Tuesday, February 21, 2012

Time Management Tuesday: Falling Off The Time Management Wagon

I had planned to write this week about some experimenting I was doing with juggling time so I could squeeze in a little writing on the weekend, hoping, of course, that that could become a regular thing. However, the experiment fell apart because my personal time demands snuck over the boundary into my professional time on Friday and that impacted what I'd hoped to do professionally on the weekend.

I come from a family with many members with compulsive problems with food, alcohol, money, and drugs. We had a hoarder before we knew what hoarding was. So I think in terms of metaphors related to addictive behaviors.

For instance, I was reading an article sometime this past month in which the writer was advising someone with money management issues and recommending the equivalent of the old envelope system for setting aside and saving money for monthly expenses. I immediately started thinking about time. If only there were a way to put aside unused time and bank it for the future. When I've binged on time wasters, particularly in the morning, I tend to believe the day is shot, much as dieters will often feel they might as well give up that day's eating plan because they wrecked it with a donut, anyway. All is lost.

Things haven't been going quite that badly for me since I've been obsessing on time management this year. A few weeks ago I found myself reading comments on an article on-line. All of a sudden I kind of gasped and thought, You're not supposed to be doing this now! Instead of throwing my hands in the air and giving up, I used that technique I've heard from yoga and taekwondo instructors during meditation--If your mind wanders, simply bring it back. No passing judgment on yourself, just go back to the task at hand. On Friday I had a medical meeting for an elder at mid-day, which required a little prep time in the morning. But when I found myself with more than an hour left before I had to leave, I realized I could do a 45-minute work unit. I was able to do two or three in the afternoon after I got home, too. For the next two weeks, I'll be losing at least an extra half day of worktime to check in on an elder because the person who took that job over from me last September can't get time off from work right now. In the past I would have thought those weeks are just torn asunder because of an all-or-nothing attitude toward my schedule. This time I'll be trying to get a 45-minute work unit in before I leave and after I get back on that "lost" day.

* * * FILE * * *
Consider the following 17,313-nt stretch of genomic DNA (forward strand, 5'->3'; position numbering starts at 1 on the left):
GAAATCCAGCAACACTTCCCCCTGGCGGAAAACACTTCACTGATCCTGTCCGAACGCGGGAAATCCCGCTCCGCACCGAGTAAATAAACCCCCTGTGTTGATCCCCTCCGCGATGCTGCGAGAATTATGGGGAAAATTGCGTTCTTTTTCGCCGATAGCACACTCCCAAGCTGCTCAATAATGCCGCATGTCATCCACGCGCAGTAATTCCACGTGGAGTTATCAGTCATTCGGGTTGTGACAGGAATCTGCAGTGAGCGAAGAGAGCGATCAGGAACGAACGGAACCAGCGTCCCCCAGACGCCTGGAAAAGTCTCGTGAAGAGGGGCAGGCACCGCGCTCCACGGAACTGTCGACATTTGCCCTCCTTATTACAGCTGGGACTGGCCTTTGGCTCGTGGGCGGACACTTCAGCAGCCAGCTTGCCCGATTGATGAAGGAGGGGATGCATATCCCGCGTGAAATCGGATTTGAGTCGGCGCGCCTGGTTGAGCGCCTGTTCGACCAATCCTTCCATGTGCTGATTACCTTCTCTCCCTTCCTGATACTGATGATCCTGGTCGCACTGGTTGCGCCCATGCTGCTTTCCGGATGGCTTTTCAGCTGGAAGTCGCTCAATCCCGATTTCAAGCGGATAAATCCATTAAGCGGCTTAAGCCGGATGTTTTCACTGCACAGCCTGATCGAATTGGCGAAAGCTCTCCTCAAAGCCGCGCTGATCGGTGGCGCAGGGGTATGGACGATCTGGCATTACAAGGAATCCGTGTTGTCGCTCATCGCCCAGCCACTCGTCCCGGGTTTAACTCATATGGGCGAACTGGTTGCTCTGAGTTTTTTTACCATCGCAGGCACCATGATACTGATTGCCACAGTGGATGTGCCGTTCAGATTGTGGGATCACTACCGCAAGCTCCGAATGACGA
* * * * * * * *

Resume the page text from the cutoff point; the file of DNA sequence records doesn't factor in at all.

So when your schedule falls apart, what do you do? Beat yourself up? Give up and try another day? Soldier on? What's the best way to deal with this particular time problem?

3 comments:

Becky Levine said...

Great post for me this week--I can see work pressing in for the next month or so and threatening the balance I've had, that lets me get time into the fiction. I think you've hit the nail on the head--no beating ourselves up, but recognizing windows and using them. And then moving, as relaxedly as possible, onto the next demand. Frustration and tension are creativity and productivity killers. :)

tanita davis said...

Because I don't have the pressures of kids and a daytime job, I can start my day over when I feel like it's all gone to crap, in terms of schedule. Lately, I've sat at my desk at 9 a.m., and then had SO MUCH correspondence and little detail-y stuff to do, that it's noon before I can get started. I walk away, then, and say, "Fine. We'll do this again." At 3, I'm back, and if I can write 'til 7, it does mean that Tech Boy is on his own for food, but meh, he can manage. I prefer to work smarter by not dealing with correspondence until AFTER the work gets done, but... it'll get done. I keep telling that to myself, and trying to avoid conflating artificial deadlines and time constructs.

gail said...

Tanita--I was reading a couple of back issues of Yoga Journal this past weekend. "...it'll get done" sounds very yogic.

"...recognizing windows and using them. And then moving, as relaxedly as possible, onto the next demand" does, too, Becky.